Saturday, April 26, 2014


“The Birth of M.E.ChX.A 2014” 2014-04-24 by Itzel Calvo (reprinted from the March-April 2014 issue of The Organizer newspaper) []:
Photo showing the author speaking during a "Save CCSF" event, 2014

For decades, the Chicano Movement was among the most successful in organizing students and having demands met. After the Chicano Movement of the 1960s and early '70s, however, there have been very few Chican@ student-led movements. What we've seen in the past decade has been mass mobilization within the undocumented community for a humane immigration reform involving undocumented youth groups, religious organizations, and community organizations. It's about to be a decade since the wave of mass protest actions across the country for immigration reform back in the spring of 2006, but nothing has been done since that time on a national level for immigrants other than the passing of Deferred Action for Childhood Arrivals (DACA), which only benefits those who are considered an asset to the U.S economy.
The discontent in the Latino community with politicians who keep promising a just immigration reform is much like the discontent with the Democratic Party in relation to Chicanos who were appointed or elected to political office. The Chicano organizations began to realize that these politicians did not care for the average Chican@ or their living standards in los barrios, so they began to withdraw from the Democratic Party. With the wave of new migration from Latin America, the undocumented community grew and began a movement of its own.  For the Chicano organizations, the issues concerning the undocumented community were last on the agenda.
The vision of creating a M.E.Ch.X.A chapter at  City College of San Francisco (CCSF) became a reality on Tuesday, March 11. Students knew that creating a chapter was vital in the struggle to protect and defend CCSF's mission of remaining accessible to all students. The organizations already established on campus were not strong enough, or determined enough, to take on the whole accreditation crisis or the bad administrative policies that disproportionately affect students of color.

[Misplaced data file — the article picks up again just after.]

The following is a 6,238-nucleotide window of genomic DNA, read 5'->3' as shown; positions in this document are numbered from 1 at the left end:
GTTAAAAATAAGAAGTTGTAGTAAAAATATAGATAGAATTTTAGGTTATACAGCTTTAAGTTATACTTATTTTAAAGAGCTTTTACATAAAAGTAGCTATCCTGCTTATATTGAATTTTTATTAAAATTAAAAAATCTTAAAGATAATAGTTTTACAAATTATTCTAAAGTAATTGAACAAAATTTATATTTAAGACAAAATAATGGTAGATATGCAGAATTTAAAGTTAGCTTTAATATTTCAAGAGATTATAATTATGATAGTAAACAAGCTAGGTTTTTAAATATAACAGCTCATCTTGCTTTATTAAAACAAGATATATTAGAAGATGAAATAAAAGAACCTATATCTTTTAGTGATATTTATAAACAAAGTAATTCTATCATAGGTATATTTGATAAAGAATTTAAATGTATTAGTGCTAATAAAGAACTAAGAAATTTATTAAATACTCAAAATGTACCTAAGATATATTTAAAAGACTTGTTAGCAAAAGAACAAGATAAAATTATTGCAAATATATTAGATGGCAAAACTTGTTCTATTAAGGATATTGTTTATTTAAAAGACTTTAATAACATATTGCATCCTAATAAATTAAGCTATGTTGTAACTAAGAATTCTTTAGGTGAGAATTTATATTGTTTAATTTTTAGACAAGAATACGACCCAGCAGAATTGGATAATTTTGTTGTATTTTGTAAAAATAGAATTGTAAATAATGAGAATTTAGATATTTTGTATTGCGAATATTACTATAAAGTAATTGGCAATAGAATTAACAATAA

One of those policies was the new payment policy implemented to make sure that students paid their tuition up front. Undocumented students who do not qualify for AB540 -- a policy that would allow them to receive in-state tuition and the bog waiver, which pays their tuition, if eligible -- would have to pay a minimum of $800 per class at a community-college level. Tuition fees keep increasing and resources are scarce.
The development of a M.E.Ch.X.A chapter on campus has grown in the past month. It was part of the rally that happened two days after the chapter's formation; eight chapter members were part of the student occupation of the administration building, as ending the payment policy was one of the demands of the student action. We've had tremendous support from students and faculty members in the Latino Studies Department, which has proven the level of commitment of students and faculty towards the movement.
M.E.Ch.A is a national organization that promotes higher education, political involvement, cultura and historia. The undocumented community shares those same struggles, but with the additional burden of not having a legal status in the country to be able to achieve those goals.